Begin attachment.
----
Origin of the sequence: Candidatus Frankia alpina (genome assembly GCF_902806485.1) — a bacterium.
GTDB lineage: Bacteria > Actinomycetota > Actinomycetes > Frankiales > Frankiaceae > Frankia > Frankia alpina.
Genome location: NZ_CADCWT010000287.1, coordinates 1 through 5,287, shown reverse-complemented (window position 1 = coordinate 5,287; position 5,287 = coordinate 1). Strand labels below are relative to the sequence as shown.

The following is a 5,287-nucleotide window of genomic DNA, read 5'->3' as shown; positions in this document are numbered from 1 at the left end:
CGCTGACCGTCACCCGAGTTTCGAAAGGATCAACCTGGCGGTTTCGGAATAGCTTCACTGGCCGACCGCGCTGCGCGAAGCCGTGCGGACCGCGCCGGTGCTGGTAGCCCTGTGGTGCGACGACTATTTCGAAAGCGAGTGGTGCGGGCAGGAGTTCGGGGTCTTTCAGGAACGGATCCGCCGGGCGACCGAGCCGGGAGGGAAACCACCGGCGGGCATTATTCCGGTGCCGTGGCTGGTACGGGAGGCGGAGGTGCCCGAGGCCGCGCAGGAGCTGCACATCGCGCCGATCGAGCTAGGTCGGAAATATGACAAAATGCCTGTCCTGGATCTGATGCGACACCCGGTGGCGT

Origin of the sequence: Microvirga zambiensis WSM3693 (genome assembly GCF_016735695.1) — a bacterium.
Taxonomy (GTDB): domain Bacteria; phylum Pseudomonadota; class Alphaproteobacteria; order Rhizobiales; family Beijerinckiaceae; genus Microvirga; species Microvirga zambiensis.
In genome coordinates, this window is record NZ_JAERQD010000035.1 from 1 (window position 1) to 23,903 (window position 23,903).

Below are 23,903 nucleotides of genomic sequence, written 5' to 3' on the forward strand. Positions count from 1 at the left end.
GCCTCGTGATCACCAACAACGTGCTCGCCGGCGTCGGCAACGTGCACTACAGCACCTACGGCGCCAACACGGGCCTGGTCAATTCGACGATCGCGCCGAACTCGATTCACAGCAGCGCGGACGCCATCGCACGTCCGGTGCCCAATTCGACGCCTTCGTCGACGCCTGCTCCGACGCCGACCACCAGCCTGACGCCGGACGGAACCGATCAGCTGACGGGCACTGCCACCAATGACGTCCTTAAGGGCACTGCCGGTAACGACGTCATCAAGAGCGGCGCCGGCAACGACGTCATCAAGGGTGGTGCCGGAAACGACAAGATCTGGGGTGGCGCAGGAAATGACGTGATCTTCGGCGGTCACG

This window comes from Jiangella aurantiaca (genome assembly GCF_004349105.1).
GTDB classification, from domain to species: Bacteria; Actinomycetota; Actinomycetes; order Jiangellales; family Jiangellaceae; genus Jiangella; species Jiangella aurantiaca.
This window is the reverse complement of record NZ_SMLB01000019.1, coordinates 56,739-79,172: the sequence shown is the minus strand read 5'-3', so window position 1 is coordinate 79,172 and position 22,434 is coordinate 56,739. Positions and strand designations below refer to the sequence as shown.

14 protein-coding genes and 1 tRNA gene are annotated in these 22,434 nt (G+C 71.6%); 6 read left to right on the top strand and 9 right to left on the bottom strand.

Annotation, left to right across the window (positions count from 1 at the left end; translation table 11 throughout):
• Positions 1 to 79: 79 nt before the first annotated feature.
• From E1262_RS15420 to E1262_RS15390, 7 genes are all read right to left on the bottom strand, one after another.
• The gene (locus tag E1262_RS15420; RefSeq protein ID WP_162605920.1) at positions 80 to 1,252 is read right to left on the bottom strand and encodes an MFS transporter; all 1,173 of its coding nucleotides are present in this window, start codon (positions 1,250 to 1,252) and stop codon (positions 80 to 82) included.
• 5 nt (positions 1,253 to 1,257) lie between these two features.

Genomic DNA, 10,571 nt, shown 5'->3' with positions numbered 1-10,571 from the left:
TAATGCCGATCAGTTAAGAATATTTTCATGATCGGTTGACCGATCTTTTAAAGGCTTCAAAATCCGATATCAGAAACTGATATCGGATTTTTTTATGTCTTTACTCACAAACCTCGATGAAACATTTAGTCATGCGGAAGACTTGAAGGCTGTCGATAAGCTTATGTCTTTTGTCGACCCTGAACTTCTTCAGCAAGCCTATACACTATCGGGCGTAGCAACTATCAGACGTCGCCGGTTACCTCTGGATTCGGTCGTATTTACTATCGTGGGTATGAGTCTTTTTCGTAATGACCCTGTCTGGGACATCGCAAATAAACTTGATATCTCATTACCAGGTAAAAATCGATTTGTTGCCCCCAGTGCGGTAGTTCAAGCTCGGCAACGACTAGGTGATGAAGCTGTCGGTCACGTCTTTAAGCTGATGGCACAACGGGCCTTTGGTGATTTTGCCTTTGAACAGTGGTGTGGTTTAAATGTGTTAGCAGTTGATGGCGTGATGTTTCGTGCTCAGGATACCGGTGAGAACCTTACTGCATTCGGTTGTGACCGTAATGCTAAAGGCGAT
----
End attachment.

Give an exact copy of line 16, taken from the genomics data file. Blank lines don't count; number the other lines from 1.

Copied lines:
• Positions 1 to 79: 79 nt before the first annotated feature.